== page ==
The National Defense Panel Wants More Money for Defense. That’s Just Not Happening.

At the end of July, the congressionally-mandated National Defense Panel released its assessment of 2014 Quadrennial Defense Review QDR), with the inspiring title Ensuring a Strong US Defense for the FutureThe panel, hosted by the US Institute for Peace, was composed of an august group of former generals, legislators, and Pentagon officials. Their early August release, though, was more noticed by bloggers and specialists than the mainstream press. In Commentary magazine, Max Boot called the panel’s findings a “bombshell”. But whether the American armed forces are as unprepared or American allies are as spooked as the panel believes, their recommended solution to these perceived problems is a non-starter.


That’s because, as Byron Callan of Capital Alpha noted, the NDP is substantially just another plea for more money. The authors are “particularly troubled” (see page 8) by the sequestering discipline imposed by the Budget Control Act. A more throught-through financial approach would have been preferable, but the Obama Administration squandered its opportunity to get the Defense Department on a fiscally sustainable glide path. And so we find ourselves with the problem of the first instance: there’s something off about borrowing money in China to build ships and aircraft to ward off a war with China.


The second problem with the recommendation is that American resolve for spending and resolve for fighting are not congruent. Which of these doubting allies can credibly claim that the United States needs to spend more on defense? Warsaw, for example, may be concerned about Washington’s only modest deployments of jets in Central Europe, but if the Polish government were really that nervous about events in Ukraine, more Polish money would be flowing into Polish armaments.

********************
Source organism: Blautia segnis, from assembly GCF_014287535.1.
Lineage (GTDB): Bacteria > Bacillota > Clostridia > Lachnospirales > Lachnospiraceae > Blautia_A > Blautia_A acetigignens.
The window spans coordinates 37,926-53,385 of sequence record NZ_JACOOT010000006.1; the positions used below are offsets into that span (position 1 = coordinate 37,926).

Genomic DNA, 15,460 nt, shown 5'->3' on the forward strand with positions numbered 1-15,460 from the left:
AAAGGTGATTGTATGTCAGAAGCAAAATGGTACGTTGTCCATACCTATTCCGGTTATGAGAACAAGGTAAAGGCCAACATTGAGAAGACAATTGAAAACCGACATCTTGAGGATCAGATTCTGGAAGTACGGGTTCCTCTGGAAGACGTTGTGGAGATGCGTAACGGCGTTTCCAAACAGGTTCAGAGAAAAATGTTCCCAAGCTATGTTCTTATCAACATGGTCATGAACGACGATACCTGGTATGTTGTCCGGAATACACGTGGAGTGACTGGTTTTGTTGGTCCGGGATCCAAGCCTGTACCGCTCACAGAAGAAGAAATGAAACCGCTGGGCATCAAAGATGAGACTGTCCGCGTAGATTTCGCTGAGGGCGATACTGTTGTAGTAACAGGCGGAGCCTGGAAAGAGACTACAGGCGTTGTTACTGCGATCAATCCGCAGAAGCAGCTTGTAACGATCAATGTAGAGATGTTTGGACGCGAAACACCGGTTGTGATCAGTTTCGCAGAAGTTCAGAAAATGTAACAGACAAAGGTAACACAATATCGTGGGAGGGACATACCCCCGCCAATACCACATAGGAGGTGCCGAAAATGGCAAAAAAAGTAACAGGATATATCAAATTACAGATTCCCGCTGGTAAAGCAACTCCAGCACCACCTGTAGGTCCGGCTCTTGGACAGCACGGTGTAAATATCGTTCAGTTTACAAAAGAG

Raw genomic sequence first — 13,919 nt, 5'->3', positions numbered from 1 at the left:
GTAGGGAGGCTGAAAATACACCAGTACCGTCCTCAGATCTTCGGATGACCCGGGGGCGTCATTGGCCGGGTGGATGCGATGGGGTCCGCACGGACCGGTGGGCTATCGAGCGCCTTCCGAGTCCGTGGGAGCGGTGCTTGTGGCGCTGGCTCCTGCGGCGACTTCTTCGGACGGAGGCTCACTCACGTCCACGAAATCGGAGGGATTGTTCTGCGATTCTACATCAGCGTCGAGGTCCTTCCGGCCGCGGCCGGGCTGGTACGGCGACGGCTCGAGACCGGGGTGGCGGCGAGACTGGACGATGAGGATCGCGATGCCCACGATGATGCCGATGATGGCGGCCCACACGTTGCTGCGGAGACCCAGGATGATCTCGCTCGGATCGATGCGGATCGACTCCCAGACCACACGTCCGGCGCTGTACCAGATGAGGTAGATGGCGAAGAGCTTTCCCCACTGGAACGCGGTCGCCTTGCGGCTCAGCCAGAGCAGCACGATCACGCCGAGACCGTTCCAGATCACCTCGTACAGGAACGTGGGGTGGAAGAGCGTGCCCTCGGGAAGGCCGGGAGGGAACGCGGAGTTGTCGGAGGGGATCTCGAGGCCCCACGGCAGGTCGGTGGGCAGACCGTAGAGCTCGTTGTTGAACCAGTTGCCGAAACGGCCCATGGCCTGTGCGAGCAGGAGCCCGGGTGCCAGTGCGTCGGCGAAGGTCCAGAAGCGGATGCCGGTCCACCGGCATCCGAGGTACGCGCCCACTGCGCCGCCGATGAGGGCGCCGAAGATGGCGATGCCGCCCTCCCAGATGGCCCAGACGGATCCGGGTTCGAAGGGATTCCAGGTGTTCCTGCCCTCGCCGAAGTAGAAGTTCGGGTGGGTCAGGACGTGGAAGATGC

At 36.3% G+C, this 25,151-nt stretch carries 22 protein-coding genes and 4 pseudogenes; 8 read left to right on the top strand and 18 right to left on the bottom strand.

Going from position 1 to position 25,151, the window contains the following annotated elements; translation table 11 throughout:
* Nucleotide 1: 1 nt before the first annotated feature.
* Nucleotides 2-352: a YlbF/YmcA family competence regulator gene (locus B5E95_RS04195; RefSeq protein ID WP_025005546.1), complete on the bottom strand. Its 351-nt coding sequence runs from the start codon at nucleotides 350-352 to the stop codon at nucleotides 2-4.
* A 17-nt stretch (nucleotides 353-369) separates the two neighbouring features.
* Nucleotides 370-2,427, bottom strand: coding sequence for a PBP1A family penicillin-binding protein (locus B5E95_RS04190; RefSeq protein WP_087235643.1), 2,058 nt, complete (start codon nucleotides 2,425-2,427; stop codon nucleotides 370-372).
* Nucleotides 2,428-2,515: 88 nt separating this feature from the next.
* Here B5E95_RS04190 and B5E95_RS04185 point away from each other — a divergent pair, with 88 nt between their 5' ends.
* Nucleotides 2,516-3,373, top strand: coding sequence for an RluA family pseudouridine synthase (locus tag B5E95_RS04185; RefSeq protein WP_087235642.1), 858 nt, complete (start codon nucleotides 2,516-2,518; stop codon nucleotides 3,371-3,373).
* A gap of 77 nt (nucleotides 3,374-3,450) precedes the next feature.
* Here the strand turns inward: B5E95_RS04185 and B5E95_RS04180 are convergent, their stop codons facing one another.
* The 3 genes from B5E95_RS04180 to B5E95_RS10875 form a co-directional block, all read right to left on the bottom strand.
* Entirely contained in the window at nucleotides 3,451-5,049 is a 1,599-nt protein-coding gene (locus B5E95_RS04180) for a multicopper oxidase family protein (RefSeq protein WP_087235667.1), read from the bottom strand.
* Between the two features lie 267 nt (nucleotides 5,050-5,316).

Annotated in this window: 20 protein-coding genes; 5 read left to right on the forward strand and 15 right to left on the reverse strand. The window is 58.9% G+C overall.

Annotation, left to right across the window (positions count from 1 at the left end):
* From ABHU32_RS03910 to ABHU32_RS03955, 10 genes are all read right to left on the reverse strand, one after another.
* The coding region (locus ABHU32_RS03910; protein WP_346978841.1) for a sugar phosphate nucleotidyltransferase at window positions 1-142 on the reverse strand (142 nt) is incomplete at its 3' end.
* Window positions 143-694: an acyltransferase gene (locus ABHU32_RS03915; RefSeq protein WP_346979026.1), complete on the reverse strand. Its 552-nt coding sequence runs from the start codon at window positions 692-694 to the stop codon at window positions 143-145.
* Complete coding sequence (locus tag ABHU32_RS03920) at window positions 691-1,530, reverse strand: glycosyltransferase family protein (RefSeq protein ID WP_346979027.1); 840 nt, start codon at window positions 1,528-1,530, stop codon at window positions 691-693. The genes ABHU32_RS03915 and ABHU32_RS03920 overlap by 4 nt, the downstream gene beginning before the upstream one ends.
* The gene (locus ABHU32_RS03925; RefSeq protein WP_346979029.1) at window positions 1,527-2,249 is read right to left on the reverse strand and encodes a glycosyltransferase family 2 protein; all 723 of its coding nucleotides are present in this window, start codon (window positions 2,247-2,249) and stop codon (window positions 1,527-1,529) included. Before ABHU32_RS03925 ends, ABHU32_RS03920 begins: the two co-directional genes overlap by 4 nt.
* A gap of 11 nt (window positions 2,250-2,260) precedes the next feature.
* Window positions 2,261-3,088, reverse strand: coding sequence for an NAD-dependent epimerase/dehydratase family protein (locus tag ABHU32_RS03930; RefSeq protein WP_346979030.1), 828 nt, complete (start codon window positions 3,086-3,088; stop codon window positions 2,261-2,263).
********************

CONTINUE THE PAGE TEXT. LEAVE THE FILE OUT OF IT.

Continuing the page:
In any case, more spending in the United States is wholly unnecessary. The US and its allies already account for more than three-quarters of all global military expenditures. If they can’t police the globe with that percentage, they’re just not spending the money wisely. Here the panel was unhelpful, with few elucidations of the evolving threat, with the notable exception of the claim that the Chinese Navy might have 350 ocean-going ships by 2020, the observation that the Iranians are still working on the bomb, and the old news that the North Koreans have already gotten theirs.
Where they were helpful was with their demand for details about the QDR”s emphasis on innovation. Calling for thinking different is admittedly “appealing in a period of transition and declining resources” (page 50). But innovation, the NDP authors wrote, is often hazily invoked as a substitute for actual investment. Rather, the panel argued, Pentagon planning for innovation must be more specified in promising technological areas, targeted against acute military needs, and resourced adequately.
What the panel missed was where that extra cash must come from. With money tight, resources must mean the proceeds of divestitures of underperforming parts of the portfolio. The Air Force leadership thinks that means dumping A-10s to pay for F-35s; the Congress largely disagrees. Either way, money isn’t everything; as Ivan Arreguín-Toft has shown, the weak win wars too. So it was timely how Clark Murdock of the CSIS, in an editorial last week in Defense News, emphasized affordability as the key to future American defense plans. As Robert Haddick observed in his review of the NDP at War On The Rockstruly new ideas are needed. The QDR wholly ignored choices, and that was lamentable. The NDP avoided them by asking for a bigger allowance, but taxpayers are not in the mood.
James Hasik is a senior fellow in the Brent Scowcroft Center on International Security.